fbpx

How Much is $1 Earned Worth ?

in Income Tax

I will leave the philosophical discussions out of this about whether we are being paid sufficiently or whether a dollar is worth what it should be worth, the more interesting discussion is, what is $1 earned actually able to buy after it gets into my grubby hands?

First you must pay your income tax on that $1 earned (let’s leave out investment income, maybe save that for a different day), but you also need to pay your EI and CPP premiums on that poor earned $1 as well.

The Diminishing Dollar Earned
  
Income Earned$1.00
  
Federal Tax$0.24
Ontario Tax$0.08
CPP$0.05
EI$0.01
  
Take Home Pay$0.62
  
HST$0.08
  
Actual Dollar Value$0.54

So my $1 earned is really only 54 cents? Yes, I have made some assumptions

  • Provincial income tax is about 8.65% in Ontario for someone making between $50K and $90K
  • Federal income tax rate is about 24% for the same bracket
  • The HST in Ontario is 13% (which you will have to pay on most things you buy these days)
  • All deductions, and tax lowering capabilities are ignored to make for a much more dramatic number
Money, Coins, Pennies
A Penny Earned is Really a Half-Penny?

So here we have 54 cents for every dollar earned. If I want to go out and buy a nice Big Screen TV for Christmas (because I deserve it), let’s assume this monster is going to cost $1100.00, this means I have to earn

$1100/0.54  or $2037 to buy that TV

A better number for this simulation might be 65 cents, but at the end of it, many folks get tripped up when they think about their Income as a Gross Income number, when in fact they really should be thinking about what their Net Income is. What is Net Income?

Net Income = Gross Income – Provincial Tax – Fed Tax – CPP – EI – Insurance Costs – Benefits costs – Other income expenses

The last time someone told you how much they made as income, did they tell you their Net or Gross Income? Gross of course, no one wants to think about how much they really earn.

{ 7 comments }

  • Phil December 17, 2013, 2:39 PM

    Great Post! Not many realize how much is lost working for a living… – Cheers.

    Reply
  • Matt December 17, 2013, 7:27 AM

    While I agree with Robert M that some of these constructs are more than a little frustrating it is Fascinating to see how much of the dollar earned becomes usable money – I think they should teach this to kids so when they start working they think in terms of Net income rather than spending gross.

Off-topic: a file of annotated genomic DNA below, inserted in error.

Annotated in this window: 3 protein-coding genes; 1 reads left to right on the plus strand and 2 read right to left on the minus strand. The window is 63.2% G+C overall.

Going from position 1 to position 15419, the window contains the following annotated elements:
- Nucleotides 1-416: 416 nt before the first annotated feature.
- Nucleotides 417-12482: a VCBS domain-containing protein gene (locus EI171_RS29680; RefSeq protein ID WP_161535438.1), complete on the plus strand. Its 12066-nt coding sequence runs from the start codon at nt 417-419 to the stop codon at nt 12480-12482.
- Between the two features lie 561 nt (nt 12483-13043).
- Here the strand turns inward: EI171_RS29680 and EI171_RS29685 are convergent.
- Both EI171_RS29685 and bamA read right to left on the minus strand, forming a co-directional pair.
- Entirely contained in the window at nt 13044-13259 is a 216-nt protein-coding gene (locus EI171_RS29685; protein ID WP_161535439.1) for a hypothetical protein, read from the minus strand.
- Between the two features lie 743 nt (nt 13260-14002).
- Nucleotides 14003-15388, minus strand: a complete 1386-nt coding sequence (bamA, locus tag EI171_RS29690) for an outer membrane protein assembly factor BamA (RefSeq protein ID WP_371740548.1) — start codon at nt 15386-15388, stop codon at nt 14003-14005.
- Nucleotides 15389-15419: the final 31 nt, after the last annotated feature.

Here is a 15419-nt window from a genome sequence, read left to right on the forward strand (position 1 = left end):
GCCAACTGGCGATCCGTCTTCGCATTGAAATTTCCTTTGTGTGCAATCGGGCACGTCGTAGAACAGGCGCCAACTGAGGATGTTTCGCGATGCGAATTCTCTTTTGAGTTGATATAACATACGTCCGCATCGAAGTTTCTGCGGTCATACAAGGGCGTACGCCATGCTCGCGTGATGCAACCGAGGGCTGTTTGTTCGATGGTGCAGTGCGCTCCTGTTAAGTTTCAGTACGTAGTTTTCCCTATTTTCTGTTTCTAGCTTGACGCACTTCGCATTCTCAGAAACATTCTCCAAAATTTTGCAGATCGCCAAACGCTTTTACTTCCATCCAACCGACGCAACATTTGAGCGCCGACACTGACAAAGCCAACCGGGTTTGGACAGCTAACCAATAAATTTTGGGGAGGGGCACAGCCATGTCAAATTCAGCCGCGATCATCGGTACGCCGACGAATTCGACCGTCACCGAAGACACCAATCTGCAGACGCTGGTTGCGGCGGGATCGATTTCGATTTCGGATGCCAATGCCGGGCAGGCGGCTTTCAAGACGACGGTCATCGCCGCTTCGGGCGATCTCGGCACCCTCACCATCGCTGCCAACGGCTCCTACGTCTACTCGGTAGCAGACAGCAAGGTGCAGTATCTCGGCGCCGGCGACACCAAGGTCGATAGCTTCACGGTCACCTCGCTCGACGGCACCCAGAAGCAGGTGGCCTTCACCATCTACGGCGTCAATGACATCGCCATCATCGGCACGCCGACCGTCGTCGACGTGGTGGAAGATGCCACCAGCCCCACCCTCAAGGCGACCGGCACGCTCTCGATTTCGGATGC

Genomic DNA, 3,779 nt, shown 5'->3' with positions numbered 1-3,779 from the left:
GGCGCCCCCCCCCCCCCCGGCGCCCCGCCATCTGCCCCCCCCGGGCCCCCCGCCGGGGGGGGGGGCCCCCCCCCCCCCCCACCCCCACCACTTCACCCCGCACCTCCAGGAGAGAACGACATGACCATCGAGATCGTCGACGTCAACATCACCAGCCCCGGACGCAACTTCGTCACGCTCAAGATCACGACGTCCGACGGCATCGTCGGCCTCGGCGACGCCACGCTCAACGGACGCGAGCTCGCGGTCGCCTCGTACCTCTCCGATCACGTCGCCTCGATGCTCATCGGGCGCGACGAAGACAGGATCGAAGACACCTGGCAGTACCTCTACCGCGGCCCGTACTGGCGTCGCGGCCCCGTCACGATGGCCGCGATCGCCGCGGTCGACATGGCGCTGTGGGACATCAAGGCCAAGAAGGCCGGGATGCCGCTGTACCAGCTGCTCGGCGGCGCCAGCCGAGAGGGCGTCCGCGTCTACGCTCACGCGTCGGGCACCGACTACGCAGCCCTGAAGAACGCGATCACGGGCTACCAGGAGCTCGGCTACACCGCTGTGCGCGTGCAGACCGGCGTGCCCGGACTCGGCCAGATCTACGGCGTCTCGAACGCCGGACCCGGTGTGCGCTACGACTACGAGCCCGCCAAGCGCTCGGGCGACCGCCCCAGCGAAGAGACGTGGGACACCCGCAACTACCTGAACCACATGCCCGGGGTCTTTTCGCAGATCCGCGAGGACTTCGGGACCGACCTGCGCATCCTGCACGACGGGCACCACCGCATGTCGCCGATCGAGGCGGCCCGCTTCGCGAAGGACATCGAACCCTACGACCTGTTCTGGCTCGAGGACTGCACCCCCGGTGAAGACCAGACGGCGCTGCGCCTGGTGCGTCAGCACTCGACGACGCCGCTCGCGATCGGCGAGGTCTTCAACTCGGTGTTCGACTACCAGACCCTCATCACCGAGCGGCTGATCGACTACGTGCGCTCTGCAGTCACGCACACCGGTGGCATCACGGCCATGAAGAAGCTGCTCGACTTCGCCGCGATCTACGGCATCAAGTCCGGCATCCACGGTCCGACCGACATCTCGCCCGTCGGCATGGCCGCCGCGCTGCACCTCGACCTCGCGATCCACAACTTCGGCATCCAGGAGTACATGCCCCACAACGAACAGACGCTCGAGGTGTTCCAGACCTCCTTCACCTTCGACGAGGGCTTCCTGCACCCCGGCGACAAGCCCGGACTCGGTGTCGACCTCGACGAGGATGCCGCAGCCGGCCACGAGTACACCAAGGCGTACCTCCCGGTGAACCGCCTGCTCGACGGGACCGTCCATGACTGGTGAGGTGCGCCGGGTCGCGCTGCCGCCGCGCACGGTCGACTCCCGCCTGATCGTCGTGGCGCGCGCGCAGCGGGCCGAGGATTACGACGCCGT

Have a great holiday!

    Reply
  • Bet Crooks December 16, 2013, 11:13 AM

    Ouch. Did you have to point this out on a Monday morning when there’s 2 feet of snow and arctic winds gusting out there? It hardly seems fair to have to get to work just so someone/thing else can get 46 cents of every dollar!

    Reply
    • bigcajunman December 16, 2013, 11:16 AM

      Understanding the value of each dollar, helps us make informed decisions about what we spend money on? As for the snow and arctic temps, hey, welcome to Canada! Who decided that Ottawa would be a great place to put a village?

      Reply
      • Bet Crooks December 17, 2013, 10:21 PM

        Perhaps in the relevant First Nations language “Ottawa” means “Place too cold for normal people to live which also gets vicious thunderstorms in summer.” ?

        Reply
  • robert_m December 16, 2013, 6:49 AM

    Definitely something to think about, especially with the current meeting to increase cpp premiums.

    Once again, I see red, not your fault, when the term EI is used. Only a politician can destroy the English language and think that it is a good thing. Shades of 1984.

    But I digress. Heading out with the better half this week for Christmas. Have a great holiday, BCM. All the best for 2014.

    Reply

Leave a Reply

This site uses Akismet to reduce spam. Learn how your comment data is processed.

%d bloggers like this:
/